Steeling a march
It was six years between regulators allowing exchangeable bonds in China and the country’s biggest steelmaker Baosteel printing the first deal in December 2014. Yet the bond is certain to open the floodgates as the only tool that allows major shareholders to monetise their stakes in China.
The Rmb4bn (US$650m) exchangeable into shares of China’s third-largest insurance company New China Life has also set a template for other state-owned enterprises to capitalise on their non-core assets, part of SOE reform in China.
Pioneering transactions in China require clearing multiple regulatory hurdles before even considering marketing and distribution. Baosteel needed blessings from five regulators – the State-owned Assets Supervision and Administration Commission, China Securities Regulatory Commission, Shanghai Stock Exchange, China Securities Depositary and Clearing, and China Insurance Regulatory Commission.
Convincing investors to accept the new product was another challenge. Instead of a step-up structure that is typically used in China’s convertible bonds, Baosteel’s exchangeable offered a fixed-rate coupon.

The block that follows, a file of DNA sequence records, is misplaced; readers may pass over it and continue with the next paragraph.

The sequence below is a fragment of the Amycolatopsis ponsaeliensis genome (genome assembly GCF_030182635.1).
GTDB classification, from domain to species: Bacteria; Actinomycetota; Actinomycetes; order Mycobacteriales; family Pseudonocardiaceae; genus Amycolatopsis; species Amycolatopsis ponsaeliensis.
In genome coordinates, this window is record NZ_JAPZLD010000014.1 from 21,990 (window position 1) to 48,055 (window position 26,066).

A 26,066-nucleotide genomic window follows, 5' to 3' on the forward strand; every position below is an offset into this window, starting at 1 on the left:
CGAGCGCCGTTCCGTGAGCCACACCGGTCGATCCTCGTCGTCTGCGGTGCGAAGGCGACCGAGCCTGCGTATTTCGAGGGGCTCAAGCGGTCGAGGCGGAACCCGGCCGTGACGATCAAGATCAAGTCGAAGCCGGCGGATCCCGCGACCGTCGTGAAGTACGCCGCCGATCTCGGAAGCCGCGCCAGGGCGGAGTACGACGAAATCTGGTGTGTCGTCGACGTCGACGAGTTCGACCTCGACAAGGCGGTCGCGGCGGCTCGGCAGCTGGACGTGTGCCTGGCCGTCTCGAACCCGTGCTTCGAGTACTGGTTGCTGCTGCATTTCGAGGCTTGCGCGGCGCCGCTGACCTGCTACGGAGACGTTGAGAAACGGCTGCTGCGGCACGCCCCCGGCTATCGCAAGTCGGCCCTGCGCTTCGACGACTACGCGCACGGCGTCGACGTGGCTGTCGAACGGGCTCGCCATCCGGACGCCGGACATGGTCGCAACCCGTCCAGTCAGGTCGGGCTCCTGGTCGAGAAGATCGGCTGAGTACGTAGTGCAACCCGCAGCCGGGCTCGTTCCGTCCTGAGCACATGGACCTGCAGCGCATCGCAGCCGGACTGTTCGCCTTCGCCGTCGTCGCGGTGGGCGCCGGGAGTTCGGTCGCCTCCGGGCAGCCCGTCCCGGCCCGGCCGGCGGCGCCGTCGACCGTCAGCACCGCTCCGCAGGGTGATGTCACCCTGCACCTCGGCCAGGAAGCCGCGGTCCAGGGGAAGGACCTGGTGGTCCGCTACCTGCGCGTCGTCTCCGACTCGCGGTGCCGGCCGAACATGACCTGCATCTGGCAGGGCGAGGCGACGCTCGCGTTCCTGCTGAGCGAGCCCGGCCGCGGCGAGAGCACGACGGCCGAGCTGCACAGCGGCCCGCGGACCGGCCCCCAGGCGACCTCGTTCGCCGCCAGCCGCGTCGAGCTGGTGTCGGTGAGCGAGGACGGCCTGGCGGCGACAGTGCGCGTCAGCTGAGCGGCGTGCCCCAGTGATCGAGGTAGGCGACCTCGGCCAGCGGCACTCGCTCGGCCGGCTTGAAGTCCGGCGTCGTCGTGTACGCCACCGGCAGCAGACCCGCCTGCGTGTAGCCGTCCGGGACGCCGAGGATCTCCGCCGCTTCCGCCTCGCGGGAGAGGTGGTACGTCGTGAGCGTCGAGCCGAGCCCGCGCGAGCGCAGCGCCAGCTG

“As an innovative product [in China], the terms should be as simple as possible to allow investors to understand it better,” said Huang Zhaohui, managing director in investment banking at CICC, at the time. “[The] fixed-rate coupon allows investors to enjoy higher returns in the early years.”
Even a market correction could not throw the deal off track. Marketing of the exchangeable began on December 9, capitalising on a 25% gain in the Shanghai Composite Index the previous month. The same day, the index dropped 5.43% and shares of NCL fell by the maximum 10% allowed on the exchange before being suspended.
Demand was apparently immune to the drop – correctly, considering the upward path immediately resumed and continued until mid-June. The institutional tranche of the deal was 27 times covered, allowing the issuer to price the coupon at the bottom of the 1.5%–3.5% range. The conversion premium, set before bookbuilding began, was 9.35%.
Riding on the overwhelming response to Baosteel’s offering and the CSRC viewing exchangeables as outside the ban on shareholders of 5% or more selling shares, other issuers have been encouraged to take the exchangeable bond route.
Three other companies have raised a combined Rmb7.2bn from public exchangeables in 2015, while Shanghai State-owned Assets Operation is mulling a Rmb3.5bn EB into shares of China Pacific Insurance.
Both Baosteel and the EBs scored AAA ratings from Chengxin. Credit Suisse Founder Securities and UBS Securities were joint bookrunners alongside CICC.
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